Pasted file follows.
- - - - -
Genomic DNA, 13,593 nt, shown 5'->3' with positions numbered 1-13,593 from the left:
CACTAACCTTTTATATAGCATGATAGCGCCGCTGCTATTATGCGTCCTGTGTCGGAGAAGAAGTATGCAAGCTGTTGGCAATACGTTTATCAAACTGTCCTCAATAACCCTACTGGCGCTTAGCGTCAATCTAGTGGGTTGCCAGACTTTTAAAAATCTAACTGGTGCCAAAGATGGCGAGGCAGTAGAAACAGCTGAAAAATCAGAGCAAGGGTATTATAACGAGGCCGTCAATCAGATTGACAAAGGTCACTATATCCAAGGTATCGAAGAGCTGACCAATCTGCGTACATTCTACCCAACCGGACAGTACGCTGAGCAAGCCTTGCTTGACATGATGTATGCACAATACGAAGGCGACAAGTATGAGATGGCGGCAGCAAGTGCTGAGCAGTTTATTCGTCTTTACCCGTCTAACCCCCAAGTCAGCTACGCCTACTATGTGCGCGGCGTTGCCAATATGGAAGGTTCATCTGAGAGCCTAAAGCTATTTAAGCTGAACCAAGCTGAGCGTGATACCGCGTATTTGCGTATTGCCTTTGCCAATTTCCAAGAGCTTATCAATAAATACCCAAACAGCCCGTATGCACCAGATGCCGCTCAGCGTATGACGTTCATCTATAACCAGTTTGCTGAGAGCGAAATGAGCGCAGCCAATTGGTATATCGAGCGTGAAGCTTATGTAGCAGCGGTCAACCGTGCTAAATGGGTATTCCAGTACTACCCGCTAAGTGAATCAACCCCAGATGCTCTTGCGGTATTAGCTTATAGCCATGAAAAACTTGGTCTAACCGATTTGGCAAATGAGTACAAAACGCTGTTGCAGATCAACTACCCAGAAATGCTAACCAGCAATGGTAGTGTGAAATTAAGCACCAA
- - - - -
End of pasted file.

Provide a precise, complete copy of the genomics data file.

Genomic DNA, 13,593 nt, shown 5'->3' with positions numbered 1-13,593 from the left:
CACTAACCTTTTATATAGCATGATAGCGCCGCTGCTATTATGCGTCCTGTGTCGGAGAAGAAGTATGCAAGCTGTTGGCAATACGTTTATCAAACTGTCCTCAATAACCCTACTGGCGCTTAGCGTCAATCTAGTGGGTTGCCAGACTTTTAAAAATCTAACTGGTGCCAAAGATGGCGAGGCAGTAGAAACAGCTGAAAAATCAGAGCAAGGGTATTATAACGAGGCCGTCAATCAGATTGACAAAGGTCACTATATCCAAGGTATCGAAGAGCTGACCAATCTGCGTACATTCTACCCAACCGGACAGTACGCTGAGCAAGCCTTGCTTGACATGATGTATGCACAATACGAAGGCGACAAGTATGAGATGGCGGCAGCAAGTGCTGAGCAGTTTATTCGTCTTTACCCGTCTAACCCCCAAGTCAGCTACGCCTACTATGTGCGCGGCGTTGCCAATATGGAAGGTTCATCTGAGAGCCTAAAGCTATTTAAGCTGAACCAAGCTGAGCGTGATACCGCGTATTTGCGTATTGCCTTTGCCAATTTCCAAGAGCTTATCAATAAATACCCAAACAGCCCGTATGCACCAGATGCCGCTCAGCGTATGACGTTCATCTATAACCAGTTTGCTGAGAGCGAAATGAGCGCAGCCAATTGGTATATCGAGCGTGAAGCTTATGTAGCAGCGGTCAACCGTGCTAAATGGGTATTCCAGTACTACCCGCTAAGTGAATCAACCCCAGATGCTCTTGCGGTATTAGCTTATAGCCATGAAAAACTTGGTCTAACCGATTTGGCAAATGAGTACAAAACGCTGTTGCAGATCAACTACCCAGAAATGCTAACCAGCAATGGTAGTGTGAAATTAAGCACCAA